Sunday, October 21, 2018

Sunday Obituary for Susan Bentz Hamman

My maternal great-grandmother Susan Bentz Hamman died in 1908 when my grandfather, James Jacob Hammond was just 5 years old.  (click on names to view their life stories) Both my maternal and paternal grandfathers lost their mothers at the very young age of 5. So young to suffer such loss.  (Additional information on Susan’s death can be found in the post entitled Which Information is Better?)

I found the following 2 obituaries in local newspapers:
From the Remsen Bell Enterprise newspaper, Friday, 29 May 1908, page 1

Susan Bentz Hamman
Mrs. Henry Hamman, nee Susan Bentz died at her home in Remsen after a long suffering from cancer, at 7 P.M. Thursday May 21.
Susan Bentz was born in Worthington Iowa on the 18th day of August 1878. In 1885 her parents moved to LeMars and a few years later to Remsen. Here Miss Bentz became the wife of Henry Hamman in the year 1898. Six children were born to them and they live with their father to mourn their irreparable loss. About two years ago Mrs. Hamman began to complain. She had treatment in hospitals in Sioux City and LeMars, but her case was a hopeless one from the start.

The second obituary is from The Remsen News, Remsen, Iowa, May 28, 1908 page 4
Mrs. Henry Hammond died at the family home here last Thursday evening at 8 o'clock. She had been ill for nearly a year from the dread disease, cancer. She had been at Sioux City and LeMars twice in the hopes of obtaining relief but all treatment was in vain. In her death she leaves motherless six children, all less than nine years of age.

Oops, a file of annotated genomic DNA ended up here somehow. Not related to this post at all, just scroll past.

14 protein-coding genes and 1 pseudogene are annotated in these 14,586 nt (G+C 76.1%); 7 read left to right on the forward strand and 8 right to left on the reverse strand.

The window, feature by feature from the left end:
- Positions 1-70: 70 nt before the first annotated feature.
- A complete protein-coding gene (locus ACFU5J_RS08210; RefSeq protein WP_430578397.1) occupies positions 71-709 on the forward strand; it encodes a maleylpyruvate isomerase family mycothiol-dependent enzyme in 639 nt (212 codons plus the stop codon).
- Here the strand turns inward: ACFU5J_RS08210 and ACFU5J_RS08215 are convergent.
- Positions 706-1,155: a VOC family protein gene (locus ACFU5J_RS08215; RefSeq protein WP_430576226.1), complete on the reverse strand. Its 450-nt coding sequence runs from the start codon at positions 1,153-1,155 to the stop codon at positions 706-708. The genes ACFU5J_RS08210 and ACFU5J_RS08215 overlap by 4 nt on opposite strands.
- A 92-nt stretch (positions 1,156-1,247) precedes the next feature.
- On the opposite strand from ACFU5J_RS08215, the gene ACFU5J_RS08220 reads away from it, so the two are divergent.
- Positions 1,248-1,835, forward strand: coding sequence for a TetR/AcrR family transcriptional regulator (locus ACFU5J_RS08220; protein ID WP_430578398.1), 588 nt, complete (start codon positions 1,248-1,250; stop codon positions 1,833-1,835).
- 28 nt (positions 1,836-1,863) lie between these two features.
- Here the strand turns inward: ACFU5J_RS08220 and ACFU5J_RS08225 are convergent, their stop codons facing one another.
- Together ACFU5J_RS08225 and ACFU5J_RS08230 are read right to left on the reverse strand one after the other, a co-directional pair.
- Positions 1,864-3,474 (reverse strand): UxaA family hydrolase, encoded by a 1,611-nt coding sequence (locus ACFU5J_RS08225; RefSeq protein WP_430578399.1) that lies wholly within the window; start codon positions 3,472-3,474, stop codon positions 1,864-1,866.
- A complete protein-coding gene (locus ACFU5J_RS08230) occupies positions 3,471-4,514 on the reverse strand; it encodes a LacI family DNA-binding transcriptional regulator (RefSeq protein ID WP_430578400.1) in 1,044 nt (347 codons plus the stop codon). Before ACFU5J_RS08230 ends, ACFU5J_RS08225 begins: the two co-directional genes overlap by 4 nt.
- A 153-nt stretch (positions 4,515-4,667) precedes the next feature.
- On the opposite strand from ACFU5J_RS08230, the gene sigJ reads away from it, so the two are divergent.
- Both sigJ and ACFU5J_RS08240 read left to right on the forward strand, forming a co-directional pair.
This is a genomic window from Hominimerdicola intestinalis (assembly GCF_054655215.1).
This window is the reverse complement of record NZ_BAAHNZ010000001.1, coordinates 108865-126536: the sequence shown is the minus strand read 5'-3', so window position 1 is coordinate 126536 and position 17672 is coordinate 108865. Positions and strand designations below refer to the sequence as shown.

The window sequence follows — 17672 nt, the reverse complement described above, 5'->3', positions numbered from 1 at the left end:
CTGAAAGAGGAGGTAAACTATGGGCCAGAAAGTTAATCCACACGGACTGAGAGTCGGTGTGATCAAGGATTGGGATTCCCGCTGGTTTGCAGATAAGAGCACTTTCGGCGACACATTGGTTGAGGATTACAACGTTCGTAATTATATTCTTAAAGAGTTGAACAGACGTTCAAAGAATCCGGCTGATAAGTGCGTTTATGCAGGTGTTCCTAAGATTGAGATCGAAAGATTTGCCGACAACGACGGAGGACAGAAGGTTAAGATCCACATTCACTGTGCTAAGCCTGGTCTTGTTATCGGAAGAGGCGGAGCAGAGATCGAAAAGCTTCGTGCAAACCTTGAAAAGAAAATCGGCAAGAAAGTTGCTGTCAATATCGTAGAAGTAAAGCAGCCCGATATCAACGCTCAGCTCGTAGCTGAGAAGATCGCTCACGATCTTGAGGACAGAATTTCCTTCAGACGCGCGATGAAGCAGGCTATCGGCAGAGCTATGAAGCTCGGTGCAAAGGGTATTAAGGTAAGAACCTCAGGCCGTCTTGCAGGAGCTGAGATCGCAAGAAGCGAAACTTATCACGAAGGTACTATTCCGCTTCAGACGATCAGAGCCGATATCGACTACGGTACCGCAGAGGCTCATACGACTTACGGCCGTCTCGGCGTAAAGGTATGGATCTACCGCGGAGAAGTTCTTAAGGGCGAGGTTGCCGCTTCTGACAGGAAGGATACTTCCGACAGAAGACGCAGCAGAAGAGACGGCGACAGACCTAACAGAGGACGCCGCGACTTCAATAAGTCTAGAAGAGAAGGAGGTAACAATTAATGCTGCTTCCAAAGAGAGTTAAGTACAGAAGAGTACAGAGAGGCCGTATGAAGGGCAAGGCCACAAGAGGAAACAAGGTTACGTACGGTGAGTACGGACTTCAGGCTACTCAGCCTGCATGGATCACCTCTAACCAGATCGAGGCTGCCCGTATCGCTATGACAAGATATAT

Susan Bentz was born in Worthington, Iowa, August 20, 1878. When 8 years old her parents moved to LeMars and later, about 16 years ago, they moved to Remsen. In 1898 she was married to Henry Hammond and to them six children were born which are now left without a mother-the best friend and most loving adviser anyone ever had. She also leaves to mourn her death a sister and three brothers: Mrs. Clara Rieling, of Emery; Jake Bentz, of Emery, S. D.; Henry Bentz, of Granville and John Bentz, of this town, all of which were present at the funeral which was held from St. Mary's church Saturday forenoon at 10 o'clock. The bereaved and motherless children have the sympathy of the community.

I found the following note in a Remsen newspaper and wondered if this is when Susan was in the Hospital in Sioux City and Henry Hamman, Susan’s husband, had gone to visit her?

From The Remsen News newspaper, Remsen, Iowa Thursday 28 February 1907:


Also from The Remsen News newspaper, Remsen, Iowa Thursday, 14 May 1908:

Additional information about Susan’s brother and her funeral from the Alton Democrat, Alton, Iowa 30 May 1908, page 1:

I am always interested in the information I can find and the inconsistencies I see in obituaries.  By looking at other articles in the newspaper I was able to find more then just facts to add to the story of Susan’s life.

If you have any corrections, additions or stories to share I look forward to hearing them.
Enjoy the journey,

Sunday, October 14, 2018